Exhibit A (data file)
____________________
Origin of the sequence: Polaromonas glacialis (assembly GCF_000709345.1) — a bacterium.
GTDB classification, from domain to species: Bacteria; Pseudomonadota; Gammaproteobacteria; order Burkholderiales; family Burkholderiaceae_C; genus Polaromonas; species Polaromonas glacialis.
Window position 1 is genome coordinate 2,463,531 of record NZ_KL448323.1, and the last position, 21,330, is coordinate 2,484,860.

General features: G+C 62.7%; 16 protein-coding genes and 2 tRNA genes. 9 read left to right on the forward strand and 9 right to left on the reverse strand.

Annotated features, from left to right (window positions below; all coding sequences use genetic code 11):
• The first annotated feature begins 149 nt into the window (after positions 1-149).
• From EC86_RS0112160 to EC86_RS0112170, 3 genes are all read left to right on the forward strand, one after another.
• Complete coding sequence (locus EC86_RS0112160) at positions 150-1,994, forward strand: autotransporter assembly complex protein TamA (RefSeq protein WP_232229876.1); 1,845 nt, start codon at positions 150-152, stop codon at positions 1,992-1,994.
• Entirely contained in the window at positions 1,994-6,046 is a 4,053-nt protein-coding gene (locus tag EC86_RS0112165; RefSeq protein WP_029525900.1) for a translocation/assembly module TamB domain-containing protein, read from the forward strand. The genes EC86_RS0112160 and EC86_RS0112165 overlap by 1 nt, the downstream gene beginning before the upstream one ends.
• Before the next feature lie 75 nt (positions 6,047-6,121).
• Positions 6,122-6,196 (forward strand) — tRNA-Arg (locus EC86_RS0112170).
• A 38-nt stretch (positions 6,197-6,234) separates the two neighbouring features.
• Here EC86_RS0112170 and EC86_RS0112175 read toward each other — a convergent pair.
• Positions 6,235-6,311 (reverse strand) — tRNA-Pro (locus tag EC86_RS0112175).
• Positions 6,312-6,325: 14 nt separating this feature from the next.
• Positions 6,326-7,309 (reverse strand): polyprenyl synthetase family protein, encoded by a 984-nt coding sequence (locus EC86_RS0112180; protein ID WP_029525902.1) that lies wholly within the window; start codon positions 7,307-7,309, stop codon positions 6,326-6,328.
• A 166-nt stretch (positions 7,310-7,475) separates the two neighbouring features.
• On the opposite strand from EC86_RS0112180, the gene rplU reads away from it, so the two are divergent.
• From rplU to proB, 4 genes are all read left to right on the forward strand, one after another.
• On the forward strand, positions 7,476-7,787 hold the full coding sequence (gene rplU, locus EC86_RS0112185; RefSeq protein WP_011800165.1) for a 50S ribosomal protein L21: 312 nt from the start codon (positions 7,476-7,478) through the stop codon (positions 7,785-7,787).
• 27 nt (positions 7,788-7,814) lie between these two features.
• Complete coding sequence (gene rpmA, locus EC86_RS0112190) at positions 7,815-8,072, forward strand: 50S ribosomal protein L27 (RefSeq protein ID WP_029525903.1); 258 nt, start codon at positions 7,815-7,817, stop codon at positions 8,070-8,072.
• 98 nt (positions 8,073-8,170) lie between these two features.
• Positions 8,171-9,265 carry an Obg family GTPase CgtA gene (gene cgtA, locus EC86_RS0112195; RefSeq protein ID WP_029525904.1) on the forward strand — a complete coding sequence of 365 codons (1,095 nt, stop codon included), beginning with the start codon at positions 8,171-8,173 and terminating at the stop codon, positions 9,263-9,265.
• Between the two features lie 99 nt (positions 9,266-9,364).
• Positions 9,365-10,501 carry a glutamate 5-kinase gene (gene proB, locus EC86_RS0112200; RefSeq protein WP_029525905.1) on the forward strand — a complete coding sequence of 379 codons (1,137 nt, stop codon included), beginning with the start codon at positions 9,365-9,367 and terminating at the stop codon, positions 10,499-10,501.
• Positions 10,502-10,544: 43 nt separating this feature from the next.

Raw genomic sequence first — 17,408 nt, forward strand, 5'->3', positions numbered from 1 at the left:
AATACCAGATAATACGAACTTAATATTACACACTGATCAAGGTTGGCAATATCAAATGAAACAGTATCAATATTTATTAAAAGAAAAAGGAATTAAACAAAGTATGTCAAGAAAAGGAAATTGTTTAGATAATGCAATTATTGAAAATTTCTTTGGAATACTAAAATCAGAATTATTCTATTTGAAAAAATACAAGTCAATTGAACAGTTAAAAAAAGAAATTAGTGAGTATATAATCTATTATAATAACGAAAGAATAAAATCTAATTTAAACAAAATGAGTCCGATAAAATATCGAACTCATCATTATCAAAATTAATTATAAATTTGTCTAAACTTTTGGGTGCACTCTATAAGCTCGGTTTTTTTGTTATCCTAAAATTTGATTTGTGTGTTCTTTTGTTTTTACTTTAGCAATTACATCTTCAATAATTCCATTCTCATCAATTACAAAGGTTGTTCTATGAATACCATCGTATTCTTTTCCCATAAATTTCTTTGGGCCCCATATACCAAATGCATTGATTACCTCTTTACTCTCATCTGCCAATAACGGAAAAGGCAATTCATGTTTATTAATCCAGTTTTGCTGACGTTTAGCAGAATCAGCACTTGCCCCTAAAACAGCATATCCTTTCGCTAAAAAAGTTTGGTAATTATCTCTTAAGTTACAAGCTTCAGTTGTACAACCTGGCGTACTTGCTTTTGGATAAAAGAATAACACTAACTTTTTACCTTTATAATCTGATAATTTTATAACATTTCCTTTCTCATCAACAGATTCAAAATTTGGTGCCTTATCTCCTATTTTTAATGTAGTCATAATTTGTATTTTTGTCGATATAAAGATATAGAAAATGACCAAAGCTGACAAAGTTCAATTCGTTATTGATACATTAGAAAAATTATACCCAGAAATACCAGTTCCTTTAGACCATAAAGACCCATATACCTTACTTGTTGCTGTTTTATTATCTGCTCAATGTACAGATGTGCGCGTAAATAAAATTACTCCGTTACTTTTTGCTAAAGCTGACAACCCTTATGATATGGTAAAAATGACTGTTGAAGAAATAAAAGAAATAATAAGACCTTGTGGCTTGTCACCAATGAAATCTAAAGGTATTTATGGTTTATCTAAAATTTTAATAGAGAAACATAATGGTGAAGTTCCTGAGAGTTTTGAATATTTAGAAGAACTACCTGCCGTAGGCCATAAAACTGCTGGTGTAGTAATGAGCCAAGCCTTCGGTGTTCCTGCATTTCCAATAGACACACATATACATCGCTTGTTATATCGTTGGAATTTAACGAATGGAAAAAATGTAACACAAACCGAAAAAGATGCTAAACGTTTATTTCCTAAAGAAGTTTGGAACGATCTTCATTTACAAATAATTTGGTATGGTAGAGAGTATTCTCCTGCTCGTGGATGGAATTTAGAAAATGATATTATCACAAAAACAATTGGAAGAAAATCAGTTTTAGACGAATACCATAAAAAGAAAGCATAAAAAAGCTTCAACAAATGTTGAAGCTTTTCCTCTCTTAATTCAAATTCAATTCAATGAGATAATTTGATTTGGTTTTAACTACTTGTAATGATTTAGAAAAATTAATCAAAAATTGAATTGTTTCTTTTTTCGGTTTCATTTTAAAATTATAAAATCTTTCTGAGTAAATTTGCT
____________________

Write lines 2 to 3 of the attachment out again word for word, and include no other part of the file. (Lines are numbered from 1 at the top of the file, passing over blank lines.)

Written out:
GTDB classification, from domain to species: Bacteria; Pseudomonadota; Gammaproteobacteria; order Burkholderiales; family Burkholderiaceae_C; genus Polaromonas; species Polaromonas glacialis.
Window position 1 is genome coordinate 2,463,531 of record NZ_KL448323.1, and the last position, 21,330, is coordinate 2,484,860.